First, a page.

It dawned on me today that the jeans I had struggled unsuccessfully to get into had a 32-inch waist, so I tossed them aside and settled for a pair of jeans with a 34-inch waist. Well, that did some good since I burst the seams at the seat of those while I was bending over to tie my shoes. I have now burst the seat in three pairs of jeans since I began my weight gain regime. I guess I should really be more serious about capping my weight gain at 205 pounds because the 36-inch-waist jeans are fitting rather nicely without a belt and I am having to replace my wardrobe, but that may mean I will have to cut back on my restaurant enjoyment. No, no way, I cannot have that. Food is still my lover.
It was a cold night in Chicago — “No, really?” you ask — and an adventurous restaurant friend and I decided to warm up over plates of Nepali food at Mt. Everest Restaurant at 618 Church Street in Evanston, Illinois. We would certainly warm up with heat from the restaurant and the spices would help even more. Located in downtown Evanston, Mt. Everest Restaurant has a storefront façade, but then becomes an expansive eatery once you enter. Courteous wait staff make sure you are thoroughly satisfied before you leave.
We started with two swruwats — the word for appetizers in Nepali. One was a plate of vegetarian samosas, which were flaky pastries stuffed with potatoes, green peas, herbs, and spices. The other appetizer was a plate of momo chicken. This was minced chicken mixed with Nepali spices, steamed inside wheat bread and served with Nepali aachar. I have a rule that if the appetizers are good enough to make you want to have a smoke, and I do not smoke, the rest of the dinner is certain to be outstanding. Mt. Everest Restaurant exceeded my expectations.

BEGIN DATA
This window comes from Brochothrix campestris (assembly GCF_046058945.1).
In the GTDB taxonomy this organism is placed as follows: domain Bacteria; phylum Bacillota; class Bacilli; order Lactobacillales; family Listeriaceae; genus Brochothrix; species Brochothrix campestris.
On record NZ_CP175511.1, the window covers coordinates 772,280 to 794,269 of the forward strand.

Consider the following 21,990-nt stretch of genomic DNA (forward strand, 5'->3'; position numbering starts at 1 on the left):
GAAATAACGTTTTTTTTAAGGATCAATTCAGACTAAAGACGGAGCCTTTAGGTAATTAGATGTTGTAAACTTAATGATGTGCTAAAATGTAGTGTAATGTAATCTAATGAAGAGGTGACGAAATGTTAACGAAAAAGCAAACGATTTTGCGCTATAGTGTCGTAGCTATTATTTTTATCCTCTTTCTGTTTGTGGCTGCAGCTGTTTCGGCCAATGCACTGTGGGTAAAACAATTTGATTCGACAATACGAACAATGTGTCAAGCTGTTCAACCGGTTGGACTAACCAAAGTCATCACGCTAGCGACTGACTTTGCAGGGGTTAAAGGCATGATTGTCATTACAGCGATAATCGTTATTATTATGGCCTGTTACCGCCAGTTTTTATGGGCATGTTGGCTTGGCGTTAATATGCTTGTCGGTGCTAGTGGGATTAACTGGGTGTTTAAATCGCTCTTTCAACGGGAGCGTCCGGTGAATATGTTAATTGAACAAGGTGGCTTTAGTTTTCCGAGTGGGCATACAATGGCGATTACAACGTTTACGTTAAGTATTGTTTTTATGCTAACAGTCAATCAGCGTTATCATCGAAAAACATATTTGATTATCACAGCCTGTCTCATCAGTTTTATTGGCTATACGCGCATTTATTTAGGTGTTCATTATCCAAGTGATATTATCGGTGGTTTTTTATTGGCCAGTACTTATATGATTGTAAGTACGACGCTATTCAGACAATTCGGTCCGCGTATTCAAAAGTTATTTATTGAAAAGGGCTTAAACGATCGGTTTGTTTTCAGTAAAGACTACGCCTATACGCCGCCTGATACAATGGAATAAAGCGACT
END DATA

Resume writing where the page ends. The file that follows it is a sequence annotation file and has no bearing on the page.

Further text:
The good thing about eating at the ethnic restaurants is that they serve the food family style. When I say family style, I do not merely mean the family eats together. Think of Thanksgiving when food comes to the table and everyone serves themselves — as well as uninvited guests that other knucklehead family members feel should be present. I find myself eating family style more with my friends, but we are all immigrants or first generation Americans who grew up eating from a common pot. As is the norm, my friend and I ordered three entrées family style: palungo ko saag, kukhura ko maasu, and dal makhani.
The palungo ko saag was fresh garden spinach cooked with chopped tomato, onion, garlic, ginger, and Himalayan spices. The kukhura ko maasu was chicken cooked in typical Nepali village style with local herbs and spices. The daal makhani were black lentils simmered until tender and tempered with ginger, garlic, tomatoes, herbs and spices. Served with rice, aloo paratha, and garlic naan, it was hard to walk out of the restaurant with any kind of disappointment. I did have a concern about falling asleep on public transportation and missing my stop. I was thankful it was cold enough to keep me awake while I waited for the train, though.
Normally, we would opt for some dessert after dinner, but the entrées were too filling. I had already reached the point where my eyelids were getting heavy and my speech had begun to slur. That meant I could not pack in any more food. We decided to order cups of chai. You cannot go wrong with a good cup of chai and Mt. Everest Restaurant definitely did not serve up any of that store-bought stuff from the carton.
By now, you probably already know that Mt. Everest Restaurant is on my recommended list. The prices of the food are not as exorbitant as I would expect for a restaurant that serves large portions, enough to induce sleeping. You had better believe I am going back and I would even go back while it is cold outside. Then again, my food addiction always has me running up in some restaurant regardless of how cold it is or how much snow we have on the ground, so I guess weather conditions are moot. Go! Go to Mt. Everest You will not walk away unhappy, but you will be sleepy after eating all of the food. That is a given.